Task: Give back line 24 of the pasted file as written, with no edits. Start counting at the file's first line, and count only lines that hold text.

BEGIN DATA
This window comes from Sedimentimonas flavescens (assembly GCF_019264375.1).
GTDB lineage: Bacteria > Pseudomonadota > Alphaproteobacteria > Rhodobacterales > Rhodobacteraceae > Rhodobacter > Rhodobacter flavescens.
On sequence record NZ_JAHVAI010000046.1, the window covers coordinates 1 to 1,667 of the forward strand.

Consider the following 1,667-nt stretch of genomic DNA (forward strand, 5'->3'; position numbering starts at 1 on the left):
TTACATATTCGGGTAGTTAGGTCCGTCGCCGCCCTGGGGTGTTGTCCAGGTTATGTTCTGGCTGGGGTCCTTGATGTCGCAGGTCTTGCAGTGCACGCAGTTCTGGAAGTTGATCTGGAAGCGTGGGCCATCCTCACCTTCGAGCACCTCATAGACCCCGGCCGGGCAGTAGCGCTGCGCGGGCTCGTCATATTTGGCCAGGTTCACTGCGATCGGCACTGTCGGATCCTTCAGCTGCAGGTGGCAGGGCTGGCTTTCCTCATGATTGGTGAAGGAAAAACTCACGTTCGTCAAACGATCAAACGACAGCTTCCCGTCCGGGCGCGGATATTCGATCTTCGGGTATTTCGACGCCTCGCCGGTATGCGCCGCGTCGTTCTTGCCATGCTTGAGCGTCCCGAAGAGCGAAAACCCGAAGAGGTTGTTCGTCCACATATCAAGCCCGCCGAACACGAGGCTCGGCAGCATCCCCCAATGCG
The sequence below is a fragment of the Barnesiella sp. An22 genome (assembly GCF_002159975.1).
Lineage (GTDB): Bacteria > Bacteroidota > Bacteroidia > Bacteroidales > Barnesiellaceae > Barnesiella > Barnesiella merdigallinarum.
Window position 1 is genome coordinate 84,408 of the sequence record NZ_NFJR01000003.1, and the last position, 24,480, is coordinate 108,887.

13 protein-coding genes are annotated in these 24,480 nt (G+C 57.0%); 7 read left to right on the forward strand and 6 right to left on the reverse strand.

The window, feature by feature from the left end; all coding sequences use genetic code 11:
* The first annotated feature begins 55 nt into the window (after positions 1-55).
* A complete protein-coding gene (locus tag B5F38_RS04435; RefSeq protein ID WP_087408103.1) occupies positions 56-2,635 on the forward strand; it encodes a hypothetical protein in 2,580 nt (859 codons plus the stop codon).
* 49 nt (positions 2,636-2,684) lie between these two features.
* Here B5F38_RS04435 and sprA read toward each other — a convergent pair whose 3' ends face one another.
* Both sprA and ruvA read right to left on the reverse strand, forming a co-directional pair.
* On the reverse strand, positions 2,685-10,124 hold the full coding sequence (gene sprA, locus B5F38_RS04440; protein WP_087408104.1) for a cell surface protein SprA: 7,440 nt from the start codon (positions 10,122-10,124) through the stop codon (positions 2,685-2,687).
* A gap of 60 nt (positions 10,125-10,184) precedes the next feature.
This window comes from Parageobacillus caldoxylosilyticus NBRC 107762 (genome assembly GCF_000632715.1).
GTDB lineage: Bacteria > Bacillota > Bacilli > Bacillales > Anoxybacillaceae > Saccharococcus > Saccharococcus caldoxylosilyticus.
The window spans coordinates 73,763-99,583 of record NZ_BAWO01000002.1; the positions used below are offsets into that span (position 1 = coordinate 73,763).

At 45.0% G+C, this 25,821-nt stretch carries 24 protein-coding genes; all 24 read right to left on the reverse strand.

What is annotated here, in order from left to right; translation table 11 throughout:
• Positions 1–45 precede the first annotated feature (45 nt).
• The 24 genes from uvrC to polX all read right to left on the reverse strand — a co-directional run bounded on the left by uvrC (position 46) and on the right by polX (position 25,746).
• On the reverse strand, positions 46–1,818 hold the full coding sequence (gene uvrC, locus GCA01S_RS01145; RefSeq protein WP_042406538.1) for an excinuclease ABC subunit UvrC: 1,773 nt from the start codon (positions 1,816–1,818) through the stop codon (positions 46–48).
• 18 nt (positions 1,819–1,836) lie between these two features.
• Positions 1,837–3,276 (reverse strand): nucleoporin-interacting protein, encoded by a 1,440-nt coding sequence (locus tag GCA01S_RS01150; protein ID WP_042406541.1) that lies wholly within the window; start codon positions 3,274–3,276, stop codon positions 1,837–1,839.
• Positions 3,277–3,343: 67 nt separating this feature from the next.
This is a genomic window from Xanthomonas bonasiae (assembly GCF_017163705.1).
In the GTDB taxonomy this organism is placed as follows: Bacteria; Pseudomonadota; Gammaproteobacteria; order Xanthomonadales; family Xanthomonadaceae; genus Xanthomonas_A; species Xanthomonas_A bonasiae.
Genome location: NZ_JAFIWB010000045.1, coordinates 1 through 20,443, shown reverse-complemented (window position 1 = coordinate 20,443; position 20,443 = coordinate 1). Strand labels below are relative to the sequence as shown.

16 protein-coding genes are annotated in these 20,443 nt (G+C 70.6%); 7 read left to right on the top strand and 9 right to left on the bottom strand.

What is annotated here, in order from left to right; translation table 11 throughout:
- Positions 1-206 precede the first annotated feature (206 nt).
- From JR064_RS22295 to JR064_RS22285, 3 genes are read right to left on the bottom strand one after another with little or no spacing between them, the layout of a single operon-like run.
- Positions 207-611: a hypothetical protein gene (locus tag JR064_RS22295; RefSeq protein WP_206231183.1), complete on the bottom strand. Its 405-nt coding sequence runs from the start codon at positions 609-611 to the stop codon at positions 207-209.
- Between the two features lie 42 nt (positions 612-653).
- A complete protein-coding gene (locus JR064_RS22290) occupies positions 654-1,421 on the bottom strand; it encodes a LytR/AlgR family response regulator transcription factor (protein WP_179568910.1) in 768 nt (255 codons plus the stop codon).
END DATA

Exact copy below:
• The 24 genes from uvrC to polX all read right to left on the reverse strand — a co-directional run bounded on the left by uvrC (position 46) and on the right by polX (position 25,746).